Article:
From... The Daily Reckoning
Eric Fry, from the Street...
- The "Coalition of the Unwilling" is fleeing Iraq even more
swiftly than its "willing" counterpart stormed into the troubled
Middle Eastern nation one year ago. Over the last 12 months, the
non-U.S. component of the Coalition of the Willing had been very
willing to build bridges, fix potholes, drill wells and direct
traffic, as long as the local belligerents were targeting US
GIs... and only US GIs.
- But now that the Iraqi militiamen and terrorists are broadening
their range of potential targets to include Italians, Japanese
and Ukrainians, many members of the coalition are becoming less
willing to stand behind the U.S. but ever more willing to turn
tail and run. Singapore's troops returned home this week and
Norway is planning to "focus on peace-keeping in other parts of
- President Bush must be hoping that no one near the Baghdad
airport resurrects P.T. Barnum's infamous sign: "This Way to the
- "In 1841, entrepreneur extraordinaire P.T. Barnum opened a
museum of oddities and immediately ran into a logistical
problem," explains Professor Janet Davis, author of "Under the
Big Top: History of Circus as a Mirror of American Society."
"Customers came in and liked what they saw so much that they
didn't want to leave. Barnum couldn't fit new customers into the
- "To solve the problem, Barnum posted a sign that read 'This Way
to the Egress.' Most visitors, unaware that egress meant exit,
eagerly walked through a door, expecting to see an animal
straight out of their nightmares, and found themselves outside.
To re-enter the museum, they had to relinquish another quarter.
- "In that little anecdote," says Davis, "lies a lot of Americana
and a nugget of what the circus means to some -- ballyhoo,
deception, sleight of hand, exotica, spectacle, illusion and good
old American salesmanship."
- President Bush now finds himself the ringleader of a different
sort of circus. For the last 12 months, the Bush Big Top has
featured an exotic collection of clowns, along with a dazzling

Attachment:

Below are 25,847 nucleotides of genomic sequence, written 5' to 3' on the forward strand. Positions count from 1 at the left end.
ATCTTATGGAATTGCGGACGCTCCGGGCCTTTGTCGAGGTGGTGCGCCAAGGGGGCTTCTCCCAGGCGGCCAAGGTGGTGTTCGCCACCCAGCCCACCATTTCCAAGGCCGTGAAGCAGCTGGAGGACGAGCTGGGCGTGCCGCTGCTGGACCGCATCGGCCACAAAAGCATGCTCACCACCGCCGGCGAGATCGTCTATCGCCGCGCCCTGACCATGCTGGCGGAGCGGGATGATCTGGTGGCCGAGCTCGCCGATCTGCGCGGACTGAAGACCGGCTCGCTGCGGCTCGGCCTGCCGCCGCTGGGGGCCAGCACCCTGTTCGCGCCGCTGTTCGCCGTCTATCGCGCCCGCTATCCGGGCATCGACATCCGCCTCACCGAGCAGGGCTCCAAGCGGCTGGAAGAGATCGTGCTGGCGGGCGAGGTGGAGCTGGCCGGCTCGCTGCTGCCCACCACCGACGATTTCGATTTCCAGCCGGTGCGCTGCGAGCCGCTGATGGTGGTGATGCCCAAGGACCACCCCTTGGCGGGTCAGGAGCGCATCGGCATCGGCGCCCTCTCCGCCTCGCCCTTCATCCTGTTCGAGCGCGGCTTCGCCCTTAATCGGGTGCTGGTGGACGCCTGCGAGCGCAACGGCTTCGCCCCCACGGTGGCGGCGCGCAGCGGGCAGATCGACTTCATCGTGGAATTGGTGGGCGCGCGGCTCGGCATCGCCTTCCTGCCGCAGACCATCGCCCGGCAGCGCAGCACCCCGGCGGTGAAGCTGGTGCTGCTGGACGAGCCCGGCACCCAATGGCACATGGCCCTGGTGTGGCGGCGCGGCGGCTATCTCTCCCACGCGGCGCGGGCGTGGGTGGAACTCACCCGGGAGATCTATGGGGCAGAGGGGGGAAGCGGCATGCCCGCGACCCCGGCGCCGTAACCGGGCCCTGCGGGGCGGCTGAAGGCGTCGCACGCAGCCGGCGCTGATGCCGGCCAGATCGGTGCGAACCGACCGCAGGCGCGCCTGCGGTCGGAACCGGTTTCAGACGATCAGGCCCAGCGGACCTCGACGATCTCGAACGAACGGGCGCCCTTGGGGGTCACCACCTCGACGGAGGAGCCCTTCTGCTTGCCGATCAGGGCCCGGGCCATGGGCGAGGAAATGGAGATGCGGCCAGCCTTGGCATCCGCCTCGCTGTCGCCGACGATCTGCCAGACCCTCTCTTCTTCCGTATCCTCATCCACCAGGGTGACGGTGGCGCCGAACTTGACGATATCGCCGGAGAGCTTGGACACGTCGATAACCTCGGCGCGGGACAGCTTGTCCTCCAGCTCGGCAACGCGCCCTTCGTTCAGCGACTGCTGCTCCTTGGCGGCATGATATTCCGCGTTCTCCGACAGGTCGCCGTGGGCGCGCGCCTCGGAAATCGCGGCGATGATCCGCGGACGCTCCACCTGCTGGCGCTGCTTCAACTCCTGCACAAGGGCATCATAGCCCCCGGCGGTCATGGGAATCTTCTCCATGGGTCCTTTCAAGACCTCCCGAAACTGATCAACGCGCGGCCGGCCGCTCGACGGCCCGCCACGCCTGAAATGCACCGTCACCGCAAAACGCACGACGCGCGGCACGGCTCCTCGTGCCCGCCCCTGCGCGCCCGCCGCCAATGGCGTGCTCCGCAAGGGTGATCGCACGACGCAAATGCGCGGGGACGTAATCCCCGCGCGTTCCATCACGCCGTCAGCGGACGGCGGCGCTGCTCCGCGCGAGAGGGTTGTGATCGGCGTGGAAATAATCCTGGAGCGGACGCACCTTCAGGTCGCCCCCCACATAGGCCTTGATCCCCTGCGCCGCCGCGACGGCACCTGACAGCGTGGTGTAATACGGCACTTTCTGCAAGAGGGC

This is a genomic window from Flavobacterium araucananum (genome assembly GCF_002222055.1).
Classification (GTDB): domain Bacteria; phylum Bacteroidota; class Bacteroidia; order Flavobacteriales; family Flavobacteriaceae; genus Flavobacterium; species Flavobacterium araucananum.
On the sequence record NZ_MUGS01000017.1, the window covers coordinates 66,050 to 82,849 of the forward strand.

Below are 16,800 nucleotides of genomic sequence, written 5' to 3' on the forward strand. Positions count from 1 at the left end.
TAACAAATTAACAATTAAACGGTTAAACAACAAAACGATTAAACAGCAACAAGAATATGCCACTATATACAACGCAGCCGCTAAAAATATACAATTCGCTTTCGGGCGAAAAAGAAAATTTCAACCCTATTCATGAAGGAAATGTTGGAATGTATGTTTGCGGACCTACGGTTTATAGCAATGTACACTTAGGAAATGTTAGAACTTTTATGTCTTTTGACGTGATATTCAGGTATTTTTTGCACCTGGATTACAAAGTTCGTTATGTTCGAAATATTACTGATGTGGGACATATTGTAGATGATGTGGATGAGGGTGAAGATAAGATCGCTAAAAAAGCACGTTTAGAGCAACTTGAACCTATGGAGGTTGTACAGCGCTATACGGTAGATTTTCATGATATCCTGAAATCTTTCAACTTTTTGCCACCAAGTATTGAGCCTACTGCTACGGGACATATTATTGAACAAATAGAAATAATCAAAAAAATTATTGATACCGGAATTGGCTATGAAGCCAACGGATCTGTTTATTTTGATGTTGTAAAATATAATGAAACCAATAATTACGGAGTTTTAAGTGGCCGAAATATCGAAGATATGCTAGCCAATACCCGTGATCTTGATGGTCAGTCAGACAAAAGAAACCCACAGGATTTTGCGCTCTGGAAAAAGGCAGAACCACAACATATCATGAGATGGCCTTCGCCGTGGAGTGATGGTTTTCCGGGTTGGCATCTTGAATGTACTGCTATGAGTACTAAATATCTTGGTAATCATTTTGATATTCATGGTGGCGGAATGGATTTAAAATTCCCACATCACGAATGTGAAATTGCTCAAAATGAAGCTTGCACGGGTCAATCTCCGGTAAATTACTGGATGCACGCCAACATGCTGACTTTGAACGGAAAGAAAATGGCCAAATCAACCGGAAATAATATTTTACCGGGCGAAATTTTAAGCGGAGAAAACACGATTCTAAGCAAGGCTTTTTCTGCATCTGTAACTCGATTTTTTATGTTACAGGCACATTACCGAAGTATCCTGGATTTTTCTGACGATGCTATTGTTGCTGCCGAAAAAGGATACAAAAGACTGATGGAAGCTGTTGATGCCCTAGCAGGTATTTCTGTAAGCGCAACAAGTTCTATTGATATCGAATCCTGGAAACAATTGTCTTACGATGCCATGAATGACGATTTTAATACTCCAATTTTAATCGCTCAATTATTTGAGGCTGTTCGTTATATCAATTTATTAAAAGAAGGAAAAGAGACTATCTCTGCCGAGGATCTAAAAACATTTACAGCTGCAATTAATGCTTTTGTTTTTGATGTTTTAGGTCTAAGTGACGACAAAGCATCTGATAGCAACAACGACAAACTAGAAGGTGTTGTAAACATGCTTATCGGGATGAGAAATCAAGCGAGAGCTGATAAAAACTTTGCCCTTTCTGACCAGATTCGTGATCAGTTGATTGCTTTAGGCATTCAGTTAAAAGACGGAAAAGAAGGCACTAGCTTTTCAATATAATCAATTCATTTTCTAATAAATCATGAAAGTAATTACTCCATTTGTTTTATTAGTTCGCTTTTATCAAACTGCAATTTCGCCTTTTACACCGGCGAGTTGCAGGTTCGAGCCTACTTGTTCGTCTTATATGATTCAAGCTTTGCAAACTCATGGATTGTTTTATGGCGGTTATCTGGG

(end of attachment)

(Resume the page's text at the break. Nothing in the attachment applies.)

array of spectacles and "good old American salesmanship."
- Unfortunately, many of our foreign allies are tiring of both
the spectacles and the salesmanship and are becoming increasingly
eager to rush for the exit.
- Perhaps we should simply annex Iraq as the 51st state, or
perhaps we should pack up our duffle bags and leave tomorrow. We
here at the Daily Reckoning do not know... finance is our beat.
But curiously, no one else seems to know exactly what we
Americans are – or should be -- doing in Iraq, which brings us
right back to the financial markets.
- Up to this point, neither the ill-defined rationale for
invading Iraq, nor the ambiguous outcome of our efforts-to-date
has troubled stock market investors. As long as U.S. casualties
merely trickled in and our exit from the troubled region seemed
imminent, investors paid little attention to news from Iraq.
- Much more troubling to the mutual-fund buying lumpeninvestoriat
has been the months-long barrage of poor employment reports and
the ever-present threat of rising interest rates. But now that
hostilities are escalating and our allies are "bugging out" and
the likely timetable for exiting the country is lengthening,
investors may worry anew about the economic and geopolitical
consequences of our Iraqi campaign... .
- Recent polls conducted here in the States reflect a change of
heart toward our Commander-in-chief, which could presage a change
of heart toward the richly priced U.S. stock market.
- "Three surveys released Friday reflected growing doubts about
George W. Bush's strategy in Iraq and overall lackluster support
for his presidency," the Associated Press reports. "With pictures
of dead and wounded soldiers splashed onto television screens, a
new Gallup poll showed that 64 percent of Americans now believe
things in Iraq are going either 'very badly' or 'moderately
badly' for the United States, up from 43 percent who felt that
way a month ago.
- "The findings are borne out by a survey conducted by CBS News,"
the AP continues, "[in which] fifty-seven percent said the war in
Iraq was not worth the costs, compared to 34 percent who said it
was." A survey by Fox News/Opinion Dynamics produced virtually
identical results. It showed backing for the war at 50 percent,
down from 65 percent last summer.
- The bloody TV images from Iraq produced a fitful, fretful week
on Wall Street, where the Dow slipped 38 points to 10,442 and the
Nasdaq slumped 4 points to 2,053. The gold price also slipped
slightly during the week - down $1.80 to $420.70 an ounce. But
crude oil surged 8% to its biggest weekly gain in a year – up
$2.75 to $37.14 a barrel.
- Given the hostilities in Iraq, the nervous trading in the stock
market and the rebounding oil price, it's little surprise that
hedge funds are adding to their gold positions. According to the
Commodity Futures Trading Commission, hedge funds raised their
gold holdings for the fifth straight week. "Hedge funds and other
large speculators bought 144,252 more gold futures than they had
sold [last week]," Bloomberg News reports. "It was the biggest
amassment of gold futures by hedge funds in more than 20 years."
- Hmmm... what do the hedge funds know?